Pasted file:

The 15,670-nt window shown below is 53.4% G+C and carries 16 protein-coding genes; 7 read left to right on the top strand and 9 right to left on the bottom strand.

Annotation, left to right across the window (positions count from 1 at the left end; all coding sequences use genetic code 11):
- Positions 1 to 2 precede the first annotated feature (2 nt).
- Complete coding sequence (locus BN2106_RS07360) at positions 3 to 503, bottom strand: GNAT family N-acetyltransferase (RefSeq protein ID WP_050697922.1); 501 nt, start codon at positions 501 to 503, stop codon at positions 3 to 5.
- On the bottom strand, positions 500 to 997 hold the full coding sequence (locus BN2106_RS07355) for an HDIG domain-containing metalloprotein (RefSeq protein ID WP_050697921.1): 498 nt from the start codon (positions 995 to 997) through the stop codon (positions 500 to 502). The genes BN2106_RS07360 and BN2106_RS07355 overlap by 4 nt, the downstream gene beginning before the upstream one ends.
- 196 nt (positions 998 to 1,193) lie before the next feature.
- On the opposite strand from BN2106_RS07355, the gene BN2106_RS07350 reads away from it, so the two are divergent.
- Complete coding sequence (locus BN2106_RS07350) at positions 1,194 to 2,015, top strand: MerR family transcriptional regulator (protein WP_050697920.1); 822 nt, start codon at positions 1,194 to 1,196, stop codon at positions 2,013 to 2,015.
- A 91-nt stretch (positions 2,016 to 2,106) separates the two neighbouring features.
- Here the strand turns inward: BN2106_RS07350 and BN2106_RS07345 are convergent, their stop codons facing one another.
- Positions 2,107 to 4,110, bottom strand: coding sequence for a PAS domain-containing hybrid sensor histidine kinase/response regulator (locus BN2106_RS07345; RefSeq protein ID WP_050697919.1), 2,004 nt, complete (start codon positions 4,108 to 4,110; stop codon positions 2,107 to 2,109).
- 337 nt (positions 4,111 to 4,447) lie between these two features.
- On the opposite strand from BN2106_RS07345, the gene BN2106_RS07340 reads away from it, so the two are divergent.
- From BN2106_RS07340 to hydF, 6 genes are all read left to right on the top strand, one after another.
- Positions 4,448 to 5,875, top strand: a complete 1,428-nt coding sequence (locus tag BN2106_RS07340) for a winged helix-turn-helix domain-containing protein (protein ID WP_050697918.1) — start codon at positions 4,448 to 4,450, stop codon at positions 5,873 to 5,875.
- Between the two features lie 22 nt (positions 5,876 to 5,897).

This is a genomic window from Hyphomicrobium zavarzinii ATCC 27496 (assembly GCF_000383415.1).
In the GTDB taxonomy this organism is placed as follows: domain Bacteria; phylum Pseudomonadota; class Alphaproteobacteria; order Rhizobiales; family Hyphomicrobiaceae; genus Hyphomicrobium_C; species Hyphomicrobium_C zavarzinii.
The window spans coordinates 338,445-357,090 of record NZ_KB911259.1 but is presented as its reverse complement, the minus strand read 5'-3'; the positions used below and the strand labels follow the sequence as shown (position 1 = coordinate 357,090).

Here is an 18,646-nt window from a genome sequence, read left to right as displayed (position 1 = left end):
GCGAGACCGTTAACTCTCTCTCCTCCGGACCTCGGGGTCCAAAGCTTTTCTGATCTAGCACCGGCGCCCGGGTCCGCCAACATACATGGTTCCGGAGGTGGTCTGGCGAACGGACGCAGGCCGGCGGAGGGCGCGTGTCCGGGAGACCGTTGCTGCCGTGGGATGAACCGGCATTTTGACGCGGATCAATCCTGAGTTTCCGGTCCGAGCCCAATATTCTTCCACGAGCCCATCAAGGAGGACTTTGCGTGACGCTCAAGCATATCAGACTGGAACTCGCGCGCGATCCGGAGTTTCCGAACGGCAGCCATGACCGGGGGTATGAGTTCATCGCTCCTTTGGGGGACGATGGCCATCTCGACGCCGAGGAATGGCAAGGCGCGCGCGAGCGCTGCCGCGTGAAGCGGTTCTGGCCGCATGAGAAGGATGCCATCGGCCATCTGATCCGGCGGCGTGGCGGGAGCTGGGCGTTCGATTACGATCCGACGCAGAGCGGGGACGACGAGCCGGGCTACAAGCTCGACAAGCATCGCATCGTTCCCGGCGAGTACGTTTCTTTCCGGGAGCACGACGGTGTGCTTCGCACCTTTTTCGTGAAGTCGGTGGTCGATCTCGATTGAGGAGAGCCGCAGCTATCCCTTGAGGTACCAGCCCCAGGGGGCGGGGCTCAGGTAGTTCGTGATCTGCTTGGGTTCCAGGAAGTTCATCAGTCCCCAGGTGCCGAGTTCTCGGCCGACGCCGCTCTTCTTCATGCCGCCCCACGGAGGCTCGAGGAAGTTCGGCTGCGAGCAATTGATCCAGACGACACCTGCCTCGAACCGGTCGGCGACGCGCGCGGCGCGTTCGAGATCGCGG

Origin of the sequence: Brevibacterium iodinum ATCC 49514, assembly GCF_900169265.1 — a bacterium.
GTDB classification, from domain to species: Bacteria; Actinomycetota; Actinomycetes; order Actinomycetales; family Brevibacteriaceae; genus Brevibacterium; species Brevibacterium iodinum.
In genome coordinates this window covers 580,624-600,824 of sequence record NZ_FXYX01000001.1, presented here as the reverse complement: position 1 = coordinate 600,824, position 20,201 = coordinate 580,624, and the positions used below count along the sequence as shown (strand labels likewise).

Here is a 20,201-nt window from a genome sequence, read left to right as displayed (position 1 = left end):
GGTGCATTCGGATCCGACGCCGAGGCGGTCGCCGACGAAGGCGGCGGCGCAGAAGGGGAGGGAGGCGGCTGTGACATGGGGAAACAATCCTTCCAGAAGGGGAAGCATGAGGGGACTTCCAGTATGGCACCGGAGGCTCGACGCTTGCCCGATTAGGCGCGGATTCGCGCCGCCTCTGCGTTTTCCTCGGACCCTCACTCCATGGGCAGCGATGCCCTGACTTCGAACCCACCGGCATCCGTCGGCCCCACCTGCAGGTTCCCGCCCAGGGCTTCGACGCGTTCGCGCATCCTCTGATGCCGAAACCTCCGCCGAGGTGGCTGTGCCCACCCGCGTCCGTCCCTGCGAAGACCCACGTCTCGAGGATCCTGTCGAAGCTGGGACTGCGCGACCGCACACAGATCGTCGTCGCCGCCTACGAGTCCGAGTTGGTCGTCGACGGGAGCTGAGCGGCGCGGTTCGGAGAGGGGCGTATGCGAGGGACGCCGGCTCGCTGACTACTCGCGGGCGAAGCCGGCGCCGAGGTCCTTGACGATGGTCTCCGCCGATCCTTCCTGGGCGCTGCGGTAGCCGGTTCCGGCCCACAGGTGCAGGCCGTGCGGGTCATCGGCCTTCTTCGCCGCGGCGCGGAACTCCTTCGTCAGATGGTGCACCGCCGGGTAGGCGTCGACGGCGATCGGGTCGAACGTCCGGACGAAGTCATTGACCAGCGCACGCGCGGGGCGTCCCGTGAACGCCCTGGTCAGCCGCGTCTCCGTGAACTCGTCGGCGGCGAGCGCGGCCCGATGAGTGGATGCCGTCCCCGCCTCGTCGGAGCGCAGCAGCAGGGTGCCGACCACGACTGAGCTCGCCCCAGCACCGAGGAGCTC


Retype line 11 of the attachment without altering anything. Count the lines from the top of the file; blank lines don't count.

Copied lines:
- Positions 2,107 to 4,110, bottom strand: coding sequence for a PAS domain-containing hybrid sensor histidine kinase/response regulator (locus BN2106_RS07345; RefSeq protein ID WP_050697919.1), 2,004 nt, complete (start codon positions 4,108 to 4,110; stop codon positions 2,107 to 2,109).